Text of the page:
"Lastly, women listen," O'Leary says.
"Who are you serving when you're running a business? Number one your customers, number two your employees and number three your shareholders," O'Leary says, and to succeed, executives need to listen to everyone. That's something women excel at, especially with critical feedback.
"They listen to all of them, they take the advice, they take the information and they pivot," O'Leary says. "Understanding when you're going in the wrong direction is the tell of a great entrepreneur. Women are very good at listening, assimilating and redirecting, and that's how you make it in business."
Of course, women entrepreneurs still encounter many obstacles.
Among the firms doling out venture capital funding — the main avenue for start-ups to get money — women represent 11 percent of decision makers, according to a the most recent 2016 report from the National Venture Capital Association (NVCA) and Deloitte.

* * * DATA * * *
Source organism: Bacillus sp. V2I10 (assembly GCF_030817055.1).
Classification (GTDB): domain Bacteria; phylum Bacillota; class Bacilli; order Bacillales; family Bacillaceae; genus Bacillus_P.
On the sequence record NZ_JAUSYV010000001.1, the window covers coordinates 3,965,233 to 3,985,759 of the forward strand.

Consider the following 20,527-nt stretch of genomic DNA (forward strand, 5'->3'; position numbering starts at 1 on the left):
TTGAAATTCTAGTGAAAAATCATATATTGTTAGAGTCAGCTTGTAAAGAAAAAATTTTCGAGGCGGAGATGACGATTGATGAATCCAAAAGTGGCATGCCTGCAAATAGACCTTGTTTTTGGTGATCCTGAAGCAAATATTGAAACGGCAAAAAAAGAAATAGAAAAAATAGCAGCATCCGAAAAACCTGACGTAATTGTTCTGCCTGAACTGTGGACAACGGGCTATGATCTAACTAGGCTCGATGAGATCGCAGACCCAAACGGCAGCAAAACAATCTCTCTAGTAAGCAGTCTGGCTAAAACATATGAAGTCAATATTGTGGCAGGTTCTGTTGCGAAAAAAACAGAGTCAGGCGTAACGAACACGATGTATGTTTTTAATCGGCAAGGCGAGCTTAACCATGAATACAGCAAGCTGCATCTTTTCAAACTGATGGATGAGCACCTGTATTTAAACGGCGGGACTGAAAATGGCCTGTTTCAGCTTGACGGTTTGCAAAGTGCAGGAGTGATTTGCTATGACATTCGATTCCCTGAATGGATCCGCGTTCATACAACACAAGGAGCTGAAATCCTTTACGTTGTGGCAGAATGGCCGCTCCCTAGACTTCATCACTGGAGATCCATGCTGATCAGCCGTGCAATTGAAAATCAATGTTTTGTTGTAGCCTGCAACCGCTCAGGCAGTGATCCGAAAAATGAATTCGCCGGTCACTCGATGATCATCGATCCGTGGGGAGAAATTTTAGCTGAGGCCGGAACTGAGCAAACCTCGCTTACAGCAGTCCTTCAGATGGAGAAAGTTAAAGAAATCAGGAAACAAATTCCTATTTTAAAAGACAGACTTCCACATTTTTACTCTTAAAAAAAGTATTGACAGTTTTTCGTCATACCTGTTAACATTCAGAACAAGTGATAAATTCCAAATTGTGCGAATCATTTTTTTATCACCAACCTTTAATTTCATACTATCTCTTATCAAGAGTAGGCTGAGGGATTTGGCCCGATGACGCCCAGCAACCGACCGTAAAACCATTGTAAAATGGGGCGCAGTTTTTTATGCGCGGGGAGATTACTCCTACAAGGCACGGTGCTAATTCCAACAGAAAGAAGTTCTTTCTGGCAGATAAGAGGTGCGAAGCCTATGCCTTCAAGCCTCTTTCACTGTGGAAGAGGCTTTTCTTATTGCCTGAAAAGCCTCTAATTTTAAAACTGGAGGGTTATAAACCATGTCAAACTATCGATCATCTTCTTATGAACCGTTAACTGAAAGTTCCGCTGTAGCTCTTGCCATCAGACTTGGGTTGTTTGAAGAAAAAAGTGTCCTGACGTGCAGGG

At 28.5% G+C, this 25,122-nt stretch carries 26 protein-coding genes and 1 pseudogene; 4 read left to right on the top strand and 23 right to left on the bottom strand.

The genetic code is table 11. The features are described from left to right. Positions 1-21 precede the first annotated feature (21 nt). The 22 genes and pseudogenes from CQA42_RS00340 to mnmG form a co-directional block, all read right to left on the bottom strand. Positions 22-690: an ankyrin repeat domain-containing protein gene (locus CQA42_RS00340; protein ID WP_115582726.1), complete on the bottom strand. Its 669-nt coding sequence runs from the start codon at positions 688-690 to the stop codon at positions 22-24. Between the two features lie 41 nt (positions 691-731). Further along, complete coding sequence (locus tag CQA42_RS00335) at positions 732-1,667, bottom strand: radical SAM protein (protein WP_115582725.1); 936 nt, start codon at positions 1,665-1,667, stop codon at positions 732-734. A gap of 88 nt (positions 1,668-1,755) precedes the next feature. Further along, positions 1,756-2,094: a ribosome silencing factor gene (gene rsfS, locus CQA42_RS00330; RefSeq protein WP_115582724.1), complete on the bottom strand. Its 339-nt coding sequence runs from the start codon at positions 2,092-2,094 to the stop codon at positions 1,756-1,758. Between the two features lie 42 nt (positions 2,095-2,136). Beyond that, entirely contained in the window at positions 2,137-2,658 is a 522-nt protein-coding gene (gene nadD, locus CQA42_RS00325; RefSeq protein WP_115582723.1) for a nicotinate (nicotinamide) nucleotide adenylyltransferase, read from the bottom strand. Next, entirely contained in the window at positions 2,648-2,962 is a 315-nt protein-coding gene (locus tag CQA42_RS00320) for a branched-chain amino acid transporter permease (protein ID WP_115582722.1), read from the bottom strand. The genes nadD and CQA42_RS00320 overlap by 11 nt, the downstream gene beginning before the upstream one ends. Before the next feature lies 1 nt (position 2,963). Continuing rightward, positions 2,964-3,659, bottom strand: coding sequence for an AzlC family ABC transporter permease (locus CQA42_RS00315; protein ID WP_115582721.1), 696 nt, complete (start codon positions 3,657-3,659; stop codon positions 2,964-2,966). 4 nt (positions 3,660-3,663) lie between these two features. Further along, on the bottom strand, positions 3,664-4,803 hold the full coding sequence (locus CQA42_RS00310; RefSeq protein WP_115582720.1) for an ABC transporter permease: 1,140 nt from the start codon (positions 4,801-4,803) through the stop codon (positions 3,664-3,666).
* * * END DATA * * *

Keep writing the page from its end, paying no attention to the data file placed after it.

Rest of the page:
And only 12 percent of venture capital dollars go to founding teams with at least one female member, according to data provided to CNBC Make It by PitchBook, which studies market data.
But for O'Leary, investing in women-built businesses has been a key to success.
"I can't express how much I'm inspired by the business women I've had the pleasure of partnering with on ['Shark Tank']," O'Leary tweeted on International Women's Day March 8. "They impress me more every day with their innovation, strength, and tenacity!"
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